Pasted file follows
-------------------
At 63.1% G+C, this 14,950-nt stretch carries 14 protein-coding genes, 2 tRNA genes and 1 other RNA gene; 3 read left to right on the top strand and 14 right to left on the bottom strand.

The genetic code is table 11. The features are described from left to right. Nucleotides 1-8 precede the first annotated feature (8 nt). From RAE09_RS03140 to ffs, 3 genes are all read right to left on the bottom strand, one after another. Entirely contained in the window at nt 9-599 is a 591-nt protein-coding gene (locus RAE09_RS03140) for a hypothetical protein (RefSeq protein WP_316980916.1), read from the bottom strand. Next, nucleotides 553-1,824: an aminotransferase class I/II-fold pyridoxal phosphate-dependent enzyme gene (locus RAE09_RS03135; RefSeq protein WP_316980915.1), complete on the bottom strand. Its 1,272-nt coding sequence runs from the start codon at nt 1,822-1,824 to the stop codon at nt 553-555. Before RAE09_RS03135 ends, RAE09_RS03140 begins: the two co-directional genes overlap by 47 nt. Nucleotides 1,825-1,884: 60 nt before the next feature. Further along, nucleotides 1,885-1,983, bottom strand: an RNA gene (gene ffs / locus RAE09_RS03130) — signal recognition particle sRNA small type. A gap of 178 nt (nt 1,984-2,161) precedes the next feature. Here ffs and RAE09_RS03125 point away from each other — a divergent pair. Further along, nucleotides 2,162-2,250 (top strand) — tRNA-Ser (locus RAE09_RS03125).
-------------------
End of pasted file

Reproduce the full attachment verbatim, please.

At 63.1% G+C, this 14,950-nt stretch carries 14 protein-coding genes, 2 tRNA genes and 1 other RNA gene; 3 read left to right on the top strand and 14 right to left on the bottom strand.

The genetic code is table 11. The features are described from left to right. Nucleotides 1-8 precede the first annotated feature (8 nt). From RAE09_RS03140 to ffs, 3 genes are all read right to left on the bottom strand, one after another. Entirely contained in the window at nt 9-599 is a 591-nt protein-coding gene (locus RAE09_RS03140) for a hypothetical protein (RefSeq protein WP_316980916.1), read from the bottom strand. Next, nucleotides 553-1,824: an aminotransferase class I/II-fold pyridoxal phosphate-dependent enzyme gene (locus RAE09_RS03135; RefSeq protein WP_316980915.1), complete on the bottom strand. Its 1,272-nt coding sequence runs from the start codon at nt 1,822-1,824 to the stop codon at nt 553-555. Before RAE09_RS03135 ends, RAE09_RS03140 begins: the two co-directional genes overlap by 47 nt. Nucleotides 1,825-1,884: 60 nt before the next feature. Further along, nucleotides 1,885-1,983, bottom strand: an RNA gene (gene ffs / locus RAE09_RS03130) — signal recognition particle sRNA small type. A gap of 178 nt (nt 1,984-2,161) precedes the next feature. Here ffs and RAE09_RS03125 point away from each other — a divergent pair. Further along, nucleotides 2,162-2,250 (top strand) — tRNA-Ser (locus RAE09_RS03125).